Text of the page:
So, I did many other things instead, such as being a professional singer, composer, production artist/manager, calligrapher, quilt designer/teacher, and ESL teacher. Yet nestled in there somewhere, I finally tried my hand at writing. It was at a department store as I sat waiting for my teenage daughter to finish picking out clothes. Surprise, surprise. Apparently, I had found an instant drug of choice. I never looked back.
That sounds great!
And I’m curious to know more about the quilt series from your writing desk.
So, what have you written?
In addition to penning a couple of quilt articles when I was a quilt designer/teacher I’ve written and published four fiction books that include :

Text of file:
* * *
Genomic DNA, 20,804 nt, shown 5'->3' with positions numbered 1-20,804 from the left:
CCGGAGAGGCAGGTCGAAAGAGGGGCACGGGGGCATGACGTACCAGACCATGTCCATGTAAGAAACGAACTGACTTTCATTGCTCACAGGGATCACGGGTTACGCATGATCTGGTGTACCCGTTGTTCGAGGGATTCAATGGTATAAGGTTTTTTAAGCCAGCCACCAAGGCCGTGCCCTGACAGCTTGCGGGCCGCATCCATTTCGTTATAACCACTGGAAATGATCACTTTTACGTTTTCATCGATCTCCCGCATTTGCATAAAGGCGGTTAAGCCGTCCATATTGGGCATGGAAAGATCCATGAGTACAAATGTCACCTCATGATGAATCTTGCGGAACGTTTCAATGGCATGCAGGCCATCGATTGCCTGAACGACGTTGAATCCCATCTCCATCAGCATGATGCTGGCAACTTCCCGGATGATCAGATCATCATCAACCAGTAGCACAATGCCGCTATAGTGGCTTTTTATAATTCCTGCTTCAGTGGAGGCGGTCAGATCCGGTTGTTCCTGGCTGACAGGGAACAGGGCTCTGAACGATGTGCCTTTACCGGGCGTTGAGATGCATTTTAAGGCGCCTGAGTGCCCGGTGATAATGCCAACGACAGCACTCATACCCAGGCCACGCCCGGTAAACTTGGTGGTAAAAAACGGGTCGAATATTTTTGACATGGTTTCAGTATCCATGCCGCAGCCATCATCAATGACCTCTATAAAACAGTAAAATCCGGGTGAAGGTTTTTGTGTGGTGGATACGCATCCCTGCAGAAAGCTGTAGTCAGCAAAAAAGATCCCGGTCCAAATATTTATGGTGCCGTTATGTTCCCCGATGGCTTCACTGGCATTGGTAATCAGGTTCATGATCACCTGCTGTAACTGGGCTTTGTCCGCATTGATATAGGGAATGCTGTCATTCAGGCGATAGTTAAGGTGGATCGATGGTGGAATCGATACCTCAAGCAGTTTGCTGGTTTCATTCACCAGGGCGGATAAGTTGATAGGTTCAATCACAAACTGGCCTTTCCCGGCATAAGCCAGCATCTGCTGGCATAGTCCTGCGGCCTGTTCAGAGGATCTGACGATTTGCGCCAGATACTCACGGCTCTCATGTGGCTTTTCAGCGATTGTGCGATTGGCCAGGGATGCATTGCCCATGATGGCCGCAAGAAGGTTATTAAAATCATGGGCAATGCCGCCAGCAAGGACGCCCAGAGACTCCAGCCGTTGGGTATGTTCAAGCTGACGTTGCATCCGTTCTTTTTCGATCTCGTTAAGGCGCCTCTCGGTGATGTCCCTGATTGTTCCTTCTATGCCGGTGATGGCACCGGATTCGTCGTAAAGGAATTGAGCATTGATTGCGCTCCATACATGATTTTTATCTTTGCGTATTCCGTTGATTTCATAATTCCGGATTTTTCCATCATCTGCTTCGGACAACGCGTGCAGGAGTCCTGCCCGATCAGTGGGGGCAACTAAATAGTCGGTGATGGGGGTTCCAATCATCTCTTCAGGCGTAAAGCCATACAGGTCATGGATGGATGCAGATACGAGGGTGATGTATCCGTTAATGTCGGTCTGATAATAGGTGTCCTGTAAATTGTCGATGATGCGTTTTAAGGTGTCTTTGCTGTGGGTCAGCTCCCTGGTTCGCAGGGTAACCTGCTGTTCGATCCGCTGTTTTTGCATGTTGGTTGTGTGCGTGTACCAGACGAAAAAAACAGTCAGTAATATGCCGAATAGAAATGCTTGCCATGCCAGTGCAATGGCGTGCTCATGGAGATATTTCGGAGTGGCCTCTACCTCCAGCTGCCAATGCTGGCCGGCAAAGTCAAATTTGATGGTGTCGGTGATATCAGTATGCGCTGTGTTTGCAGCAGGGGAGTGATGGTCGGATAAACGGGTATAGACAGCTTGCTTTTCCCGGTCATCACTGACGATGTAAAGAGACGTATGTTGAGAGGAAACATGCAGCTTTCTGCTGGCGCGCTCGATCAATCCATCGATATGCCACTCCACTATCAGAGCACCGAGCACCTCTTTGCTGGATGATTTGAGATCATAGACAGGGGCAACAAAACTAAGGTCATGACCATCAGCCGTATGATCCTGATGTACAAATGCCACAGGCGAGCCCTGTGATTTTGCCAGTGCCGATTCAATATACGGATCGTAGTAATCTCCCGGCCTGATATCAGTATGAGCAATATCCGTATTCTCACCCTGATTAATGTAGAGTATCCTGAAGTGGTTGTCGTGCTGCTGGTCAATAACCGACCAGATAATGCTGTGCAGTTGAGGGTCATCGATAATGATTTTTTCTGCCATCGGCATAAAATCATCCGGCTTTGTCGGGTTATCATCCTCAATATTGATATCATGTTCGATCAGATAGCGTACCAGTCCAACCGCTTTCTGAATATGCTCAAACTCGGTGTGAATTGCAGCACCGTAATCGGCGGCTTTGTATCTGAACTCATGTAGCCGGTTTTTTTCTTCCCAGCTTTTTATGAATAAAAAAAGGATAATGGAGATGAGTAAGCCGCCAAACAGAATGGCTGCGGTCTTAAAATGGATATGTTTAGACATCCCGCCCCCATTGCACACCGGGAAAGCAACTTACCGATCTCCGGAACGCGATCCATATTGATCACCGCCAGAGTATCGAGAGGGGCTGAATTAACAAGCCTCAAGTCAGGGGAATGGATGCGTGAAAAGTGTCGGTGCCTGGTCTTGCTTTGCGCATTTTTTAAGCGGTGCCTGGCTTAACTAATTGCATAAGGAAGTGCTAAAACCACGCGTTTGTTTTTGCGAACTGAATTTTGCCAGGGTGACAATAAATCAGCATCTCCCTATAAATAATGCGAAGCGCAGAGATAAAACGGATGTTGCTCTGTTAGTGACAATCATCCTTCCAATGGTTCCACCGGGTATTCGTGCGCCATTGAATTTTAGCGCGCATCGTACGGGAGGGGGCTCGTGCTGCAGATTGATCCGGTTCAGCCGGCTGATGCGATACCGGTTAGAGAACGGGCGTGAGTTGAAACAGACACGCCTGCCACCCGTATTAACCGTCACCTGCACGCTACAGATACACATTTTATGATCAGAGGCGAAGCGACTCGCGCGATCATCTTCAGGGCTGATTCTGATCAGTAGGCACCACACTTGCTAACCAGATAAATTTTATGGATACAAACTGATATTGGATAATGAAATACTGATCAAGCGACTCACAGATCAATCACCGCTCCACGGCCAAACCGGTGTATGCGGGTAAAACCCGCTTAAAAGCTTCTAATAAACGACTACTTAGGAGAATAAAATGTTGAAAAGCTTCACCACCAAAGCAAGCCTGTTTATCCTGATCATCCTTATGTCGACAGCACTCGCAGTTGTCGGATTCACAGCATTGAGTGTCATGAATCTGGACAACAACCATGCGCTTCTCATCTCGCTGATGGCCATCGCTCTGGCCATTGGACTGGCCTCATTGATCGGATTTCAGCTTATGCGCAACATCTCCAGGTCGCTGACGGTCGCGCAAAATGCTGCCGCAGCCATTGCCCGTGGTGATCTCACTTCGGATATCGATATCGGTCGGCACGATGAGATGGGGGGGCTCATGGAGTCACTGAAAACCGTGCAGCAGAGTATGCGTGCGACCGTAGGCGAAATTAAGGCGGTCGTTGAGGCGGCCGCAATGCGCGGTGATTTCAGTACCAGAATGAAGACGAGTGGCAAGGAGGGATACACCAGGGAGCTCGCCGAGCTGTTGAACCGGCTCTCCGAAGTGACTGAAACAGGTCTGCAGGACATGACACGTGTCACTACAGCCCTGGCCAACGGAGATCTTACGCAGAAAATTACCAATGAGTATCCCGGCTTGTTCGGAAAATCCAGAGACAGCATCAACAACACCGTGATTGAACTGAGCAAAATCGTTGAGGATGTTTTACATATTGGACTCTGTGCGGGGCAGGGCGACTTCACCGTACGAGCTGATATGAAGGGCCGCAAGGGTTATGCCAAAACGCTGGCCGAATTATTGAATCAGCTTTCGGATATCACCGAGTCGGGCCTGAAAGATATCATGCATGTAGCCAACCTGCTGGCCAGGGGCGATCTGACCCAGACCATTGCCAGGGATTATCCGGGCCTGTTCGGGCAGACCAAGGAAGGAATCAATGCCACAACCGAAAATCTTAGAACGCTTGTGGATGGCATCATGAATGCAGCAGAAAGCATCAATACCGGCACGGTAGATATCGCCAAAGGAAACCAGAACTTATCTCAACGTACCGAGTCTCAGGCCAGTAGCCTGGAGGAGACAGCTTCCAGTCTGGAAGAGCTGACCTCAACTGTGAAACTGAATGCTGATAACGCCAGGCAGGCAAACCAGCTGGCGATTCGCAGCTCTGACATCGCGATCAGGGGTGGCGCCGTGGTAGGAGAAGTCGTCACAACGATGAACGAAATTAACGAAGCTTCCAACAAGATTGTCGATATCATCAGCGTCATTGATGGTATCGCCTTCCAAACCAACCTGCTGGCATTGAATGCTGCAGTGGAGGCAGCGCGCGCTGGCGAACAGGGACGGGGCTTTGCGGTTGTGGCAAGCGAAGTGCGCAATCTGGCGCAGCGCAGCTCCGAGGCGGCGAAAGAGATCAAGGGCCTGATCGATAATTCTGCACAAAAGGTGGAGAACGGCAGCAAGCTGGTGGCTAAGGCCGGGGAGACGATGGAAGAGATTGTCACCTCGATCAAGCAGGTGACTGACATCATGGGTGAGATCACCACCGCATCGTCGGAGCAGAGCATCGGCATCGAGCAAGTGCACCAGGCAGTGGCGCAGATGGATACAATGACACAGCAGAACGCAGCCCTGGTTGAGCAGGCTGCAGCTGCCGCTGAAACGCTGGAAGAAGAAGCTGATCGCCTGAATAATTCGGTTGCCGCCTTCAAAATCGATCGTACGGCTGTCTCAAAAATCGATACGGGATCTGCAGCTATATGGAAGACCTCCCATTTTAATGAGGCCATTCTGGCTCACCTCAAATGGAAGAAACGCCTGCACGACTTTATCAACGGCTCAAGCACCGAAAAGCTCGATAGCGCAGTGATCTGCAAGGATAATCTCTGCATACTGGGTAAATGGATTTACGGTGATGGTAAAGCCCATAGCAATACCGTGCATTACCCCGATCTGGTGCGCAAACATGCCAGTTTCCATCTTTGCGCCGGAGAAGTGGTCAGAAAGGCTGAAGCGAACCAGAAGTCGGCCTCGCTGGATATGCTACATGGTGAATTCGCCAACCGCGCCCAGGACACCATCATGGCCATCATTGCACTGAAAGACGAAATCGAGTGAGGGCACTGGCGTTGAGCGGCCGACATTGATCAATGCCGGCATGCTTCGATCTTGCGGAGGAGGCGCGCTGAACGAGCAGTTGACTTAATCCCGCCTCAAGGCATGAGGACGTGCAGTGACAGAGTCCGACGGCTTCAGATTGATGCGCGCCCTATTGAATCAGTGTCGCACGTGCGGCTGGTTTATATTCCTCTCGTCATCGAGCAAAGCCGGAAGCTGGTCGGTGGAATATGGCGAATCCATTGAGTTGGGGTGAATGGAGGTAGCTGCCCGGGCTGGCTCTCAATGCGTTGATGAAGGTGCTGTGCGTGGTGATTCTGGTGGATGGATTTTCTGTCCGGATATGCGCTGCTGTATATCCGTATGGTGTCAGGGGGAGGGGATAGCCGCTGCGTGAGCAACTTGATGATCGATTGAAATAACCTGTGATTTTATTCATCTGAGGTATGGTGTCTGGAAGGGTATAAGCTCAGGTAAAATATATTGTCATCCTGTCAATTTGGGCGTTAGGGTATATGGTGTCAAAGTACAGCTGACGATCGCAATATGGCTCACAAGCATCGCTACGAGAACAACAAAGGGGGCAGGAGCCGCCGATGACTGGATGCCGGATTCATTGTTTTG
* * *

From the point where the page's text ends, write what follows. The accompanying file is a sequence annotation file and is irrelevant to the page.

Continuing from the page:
1) UNEXPECTED GIFTS
A TRUE AMERICAN FAMILY SAGA: Can we learn from our ancestors? Do our relatives’ behaviors help shape our own?
In Unexpected Gifts that is precisely what happens to Sonia, a confused college student, heading for addictions and forever choosing the wrong man. Searching for answers, she begins to read her family’s diaries and journals from America’s past: the Vietnam War, Woodstock, and Timothy Leary era; Tupperware parties, McCarthyism, and Black Power; the Great Depression, dance marathons, and Eleanor Roosevelt; the immigrant experience and the Suffragists. Back and forth, the book journeys, linking yesteryear with modern life until finally, by understanding her ancestors’ hardships and faults, she gains enough clarity to make some right choices.
2) SEWING CAN BE DANGEROUS AND OTHER SMALL THREADS